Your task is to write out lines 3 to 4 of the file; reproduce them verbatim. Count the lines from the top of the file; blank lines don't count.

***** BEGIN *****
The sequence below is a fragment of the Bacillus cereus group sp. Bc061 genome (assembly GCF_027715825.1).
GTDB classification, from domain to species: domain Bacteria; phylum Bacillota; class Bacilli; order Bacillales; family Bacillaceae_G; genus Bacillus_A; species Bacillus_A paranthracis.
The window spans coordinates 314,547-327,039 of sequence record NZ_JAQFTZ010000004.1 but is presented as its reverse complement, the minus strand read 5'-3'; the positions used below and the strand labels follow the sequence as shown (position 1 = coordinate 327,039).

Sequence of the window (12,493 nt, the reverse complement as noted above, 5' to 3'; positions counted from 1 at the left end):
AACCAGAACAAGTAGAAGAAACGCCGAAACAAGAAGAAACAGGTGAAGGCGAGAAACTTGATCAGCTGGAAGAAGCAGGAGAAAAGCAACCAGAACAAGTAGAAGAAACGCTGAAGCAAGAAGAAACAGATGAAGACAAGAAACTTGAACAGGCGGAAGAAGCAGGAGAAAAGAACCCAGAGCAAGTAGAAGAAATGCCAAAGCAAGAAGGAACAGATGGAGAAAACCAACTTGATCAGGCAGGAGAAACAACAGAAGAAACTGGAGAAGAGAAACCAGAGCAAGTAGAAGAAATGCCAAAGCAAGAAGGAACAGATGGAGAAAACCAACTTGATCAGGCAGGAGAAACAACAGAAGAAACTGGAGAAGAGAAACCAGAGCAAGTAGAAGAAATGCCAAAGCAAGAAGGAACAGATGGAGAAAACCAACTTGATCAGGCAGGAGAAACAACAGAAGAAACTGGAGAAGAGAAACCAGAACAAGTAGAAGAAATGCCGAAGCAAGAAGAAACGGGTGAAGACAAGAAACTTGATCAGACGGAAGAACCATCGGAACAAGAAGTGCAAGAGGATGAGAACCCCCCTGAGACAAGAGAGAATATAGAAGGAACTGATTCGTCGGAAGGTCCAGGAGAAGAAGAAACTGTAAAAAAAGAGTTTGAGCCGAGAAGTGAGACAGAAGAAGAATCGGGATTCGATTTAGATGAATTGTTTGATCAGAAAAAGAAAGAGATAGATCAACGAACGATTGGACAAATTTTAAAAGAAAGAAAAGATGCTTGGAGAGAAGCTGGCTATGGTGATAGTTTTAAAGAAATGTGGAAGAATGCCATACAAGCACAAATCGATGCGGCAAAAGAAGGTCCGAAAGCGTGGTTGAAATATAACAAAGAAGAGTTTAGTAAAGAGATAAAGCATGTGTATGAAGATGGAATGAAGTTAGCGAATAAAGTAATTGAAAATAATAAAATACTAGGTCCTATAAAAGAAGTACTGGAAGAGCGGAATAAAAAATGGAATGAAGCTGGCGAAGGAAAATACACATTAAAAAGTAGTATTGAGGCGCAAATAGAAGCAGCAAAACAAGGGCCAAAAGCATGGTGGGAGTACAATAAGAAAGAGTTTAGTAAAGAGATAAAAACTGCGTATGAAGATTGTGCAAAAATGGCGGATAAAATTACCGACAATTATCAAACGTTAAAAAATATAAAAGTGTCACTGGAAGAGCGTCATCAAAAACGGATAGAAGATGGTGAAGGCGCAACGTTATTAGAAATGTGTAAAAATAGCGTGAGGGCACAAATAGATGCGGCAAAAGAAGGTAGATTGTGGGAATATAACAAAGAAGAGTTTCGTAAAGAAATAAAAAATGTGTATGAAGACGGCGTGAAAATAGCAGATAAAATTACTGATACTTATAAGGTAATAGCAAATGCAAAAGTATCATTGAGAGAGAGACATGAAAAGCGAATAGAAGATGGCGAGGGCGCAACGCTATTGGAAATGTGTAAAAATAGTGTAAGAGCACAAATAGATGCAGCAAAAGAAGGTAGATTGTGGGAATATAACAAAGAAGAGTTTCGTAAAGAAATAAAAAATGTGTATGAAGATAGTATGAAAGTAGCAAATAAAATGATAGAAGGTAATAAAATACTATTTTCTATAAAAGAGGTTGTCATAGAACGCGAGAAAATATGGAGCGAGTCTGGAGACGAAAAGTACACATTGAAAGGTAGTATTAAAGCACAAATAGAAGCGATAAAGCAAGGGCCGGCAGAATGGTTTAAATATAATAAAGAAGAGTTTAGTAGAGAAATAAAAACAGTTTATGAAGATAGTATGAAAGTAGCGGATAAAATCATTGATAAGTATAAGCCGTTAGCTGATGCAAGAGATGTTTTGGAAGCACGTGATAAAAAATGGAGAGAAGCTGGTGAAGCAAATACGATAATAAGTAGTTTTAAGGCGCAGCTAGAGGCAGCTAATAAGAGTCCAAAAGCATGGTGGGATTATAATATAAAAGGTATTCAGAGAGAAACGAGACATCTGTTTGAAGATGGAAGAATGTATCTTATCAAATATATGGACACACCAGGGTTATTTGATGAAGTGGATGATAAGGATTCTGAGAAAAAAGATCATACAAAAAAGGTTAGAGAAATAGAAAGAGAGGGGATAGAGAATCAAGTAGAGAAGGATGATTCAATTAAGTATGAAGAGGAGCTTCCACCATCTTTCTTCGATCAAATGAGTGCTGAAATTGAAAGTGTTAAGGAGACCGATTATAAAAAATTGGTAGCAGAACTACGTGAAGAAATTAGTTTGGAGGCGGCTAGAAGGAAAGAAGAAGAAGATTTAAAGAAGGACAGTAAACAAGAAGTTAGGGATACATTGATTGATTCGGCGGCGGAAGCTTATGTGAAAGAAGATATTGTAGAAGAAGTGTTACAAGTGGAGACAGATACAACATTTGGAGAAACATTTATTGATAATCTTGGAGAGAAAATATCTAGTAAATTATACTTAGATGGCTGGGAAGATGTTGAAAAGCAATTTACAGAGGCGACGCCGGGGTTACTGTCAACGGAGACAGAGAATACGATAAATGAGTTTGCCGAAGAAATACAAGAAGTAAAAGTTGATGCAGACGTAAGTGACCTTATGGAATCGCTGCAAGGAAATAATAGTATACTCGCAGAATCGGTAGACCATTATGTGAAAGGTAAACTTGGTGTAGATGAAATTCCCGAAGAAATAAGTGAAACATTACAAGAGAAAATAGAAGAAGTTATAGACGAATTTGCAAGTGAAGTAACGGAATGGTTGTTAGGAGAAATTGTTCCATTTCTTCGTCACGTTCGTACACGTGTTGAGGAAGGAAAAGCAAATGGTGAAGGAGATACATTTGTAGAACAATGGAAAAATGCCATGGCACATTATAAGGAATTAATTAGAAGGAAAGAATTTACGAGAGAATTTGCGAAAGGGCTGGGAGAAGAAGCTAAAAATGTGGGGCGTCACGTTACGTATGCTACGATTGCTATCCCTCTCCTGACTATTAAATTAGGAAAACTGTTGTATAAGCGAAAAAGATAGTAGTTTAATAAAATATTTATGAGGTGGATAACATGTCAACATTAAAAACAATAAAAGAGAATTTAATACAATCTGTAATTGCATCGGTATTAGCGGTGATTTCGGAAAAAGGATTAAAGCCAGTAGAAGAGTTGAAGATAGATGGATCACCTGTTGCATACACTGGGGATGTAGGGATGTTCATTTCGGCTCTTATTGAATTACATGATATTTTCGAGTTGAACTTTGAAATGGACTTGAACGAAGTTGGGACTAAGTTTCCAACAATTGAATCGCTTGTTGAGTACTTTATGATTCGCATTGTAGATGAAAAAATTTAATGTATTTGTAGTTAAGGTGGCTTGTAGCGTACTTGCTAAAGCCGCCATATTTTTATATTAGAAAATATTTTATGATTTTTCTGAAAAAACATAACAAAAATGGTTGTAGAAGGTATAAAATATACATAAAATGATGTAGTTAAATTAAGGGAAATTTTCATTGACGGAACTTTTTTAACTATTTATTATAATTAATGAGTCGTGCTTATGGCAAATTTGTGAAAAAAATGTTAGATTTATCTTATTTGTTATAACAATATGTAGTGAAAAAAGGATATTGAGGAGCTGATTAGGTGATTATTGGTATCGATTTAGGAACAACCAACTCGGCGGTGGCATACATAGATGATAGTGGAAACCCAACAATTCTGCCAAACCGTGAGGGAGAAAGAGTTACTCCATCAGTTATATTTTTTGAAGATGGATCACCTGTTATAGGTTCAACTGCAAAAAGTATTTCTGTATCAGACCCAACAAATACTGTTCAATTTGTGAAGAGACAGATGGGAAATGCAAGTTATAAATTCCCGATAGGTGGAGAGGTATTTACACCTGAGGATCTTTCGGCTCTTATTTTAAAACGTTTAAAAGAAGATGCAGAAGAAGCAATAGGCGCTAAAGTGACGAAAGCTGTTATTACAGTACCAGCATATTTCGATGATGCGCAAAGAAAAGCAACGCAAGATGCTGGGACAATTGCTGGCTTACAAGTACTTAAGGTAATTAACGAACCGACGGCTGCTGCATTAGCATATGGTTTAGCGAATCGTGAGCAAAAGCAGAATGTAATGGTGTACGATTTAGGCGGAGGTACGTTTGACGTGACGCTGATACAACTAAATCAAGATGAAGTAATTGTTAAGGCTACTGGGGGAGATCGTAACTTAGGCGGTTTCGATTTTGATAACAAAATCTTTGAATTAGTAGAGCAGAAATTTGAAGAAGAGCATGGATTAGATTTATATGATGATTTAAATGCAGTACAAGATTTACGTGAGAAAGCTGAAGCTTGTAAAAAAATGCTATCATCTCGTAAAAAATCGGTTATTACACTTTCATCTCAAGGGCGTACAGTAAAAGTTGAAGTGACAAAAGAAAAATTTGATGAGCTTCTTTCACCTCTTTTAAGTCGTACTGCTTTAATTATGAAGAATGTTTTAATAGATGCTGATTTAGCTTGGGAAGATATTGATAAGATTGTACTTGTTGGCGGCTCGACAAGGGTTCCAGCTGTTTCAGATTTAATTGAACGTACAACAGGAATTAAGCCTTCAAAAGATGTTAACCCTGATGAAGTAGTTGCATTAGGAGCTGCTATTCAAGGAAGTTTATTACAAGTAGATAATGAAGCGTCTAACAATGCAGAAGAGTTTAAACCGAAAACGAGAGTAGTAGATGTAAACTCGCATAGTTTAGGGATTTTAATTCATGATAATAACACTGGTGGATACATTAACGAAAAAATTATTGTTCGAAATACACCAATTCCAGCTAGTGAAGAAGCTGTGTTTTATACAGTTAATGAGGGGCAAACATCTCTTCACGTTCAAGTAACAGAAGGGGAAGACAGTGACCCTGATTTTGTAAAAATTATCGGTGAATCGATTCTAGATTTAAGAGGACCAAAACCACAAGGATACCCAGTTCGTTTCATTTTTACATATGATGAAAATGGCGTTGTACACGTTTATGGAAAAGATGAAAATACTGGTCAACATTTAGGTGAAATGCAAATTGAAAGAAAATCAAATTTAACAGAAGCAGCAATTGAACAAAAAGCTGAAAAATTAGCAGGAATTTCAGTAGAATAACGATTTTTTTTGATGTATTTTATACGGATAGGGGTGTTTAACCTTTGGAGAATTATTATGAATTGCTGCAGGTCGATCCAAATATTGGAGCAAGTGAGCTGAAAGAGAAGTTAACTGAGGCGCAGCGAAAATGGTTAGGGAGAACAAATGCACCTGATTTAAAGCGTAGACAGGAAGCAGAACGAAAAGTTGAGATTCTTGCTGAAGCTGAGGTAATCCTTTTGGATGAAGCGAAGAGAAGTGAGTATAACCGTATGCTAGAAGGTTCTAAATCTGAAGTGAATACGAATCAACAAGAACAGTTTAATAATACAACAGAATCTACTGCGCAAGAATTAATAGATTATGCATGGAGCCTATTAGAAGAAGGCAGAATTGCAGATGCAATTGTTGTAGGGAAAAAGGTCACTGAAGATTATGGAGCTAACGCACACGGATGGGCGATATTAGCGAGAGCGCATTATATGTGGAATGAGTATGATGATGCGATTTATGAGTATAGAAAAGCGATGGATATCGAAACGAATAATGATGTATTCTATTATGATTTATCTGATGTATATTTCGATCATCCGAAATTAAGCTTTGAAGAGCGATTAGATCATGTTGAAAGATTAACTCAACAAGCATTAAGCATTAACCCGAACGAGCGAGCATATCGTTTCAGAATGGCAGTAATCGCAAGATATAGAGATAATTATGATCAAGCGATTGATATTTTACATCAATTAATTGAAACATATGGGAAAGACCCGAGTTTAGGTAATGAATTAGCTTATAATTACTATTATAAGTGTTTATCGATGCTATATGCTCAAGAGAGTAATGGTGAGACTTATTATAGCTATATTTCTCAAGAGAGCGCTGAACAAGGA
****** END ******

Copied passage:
The window spans coordinates 314,547-327,039 of sequence record NZ_JAQFTZ010000004.1 but is presented as its reverse complement, the minus strand read 5'-3'; the positions used below and the strand labels follow the sequence as shown (position 1 = coordinate 327,039).

Sequence of the window (12,493 nt, the reverse complement as noted above, 5' to 3'; positions counted from 1 at the left end):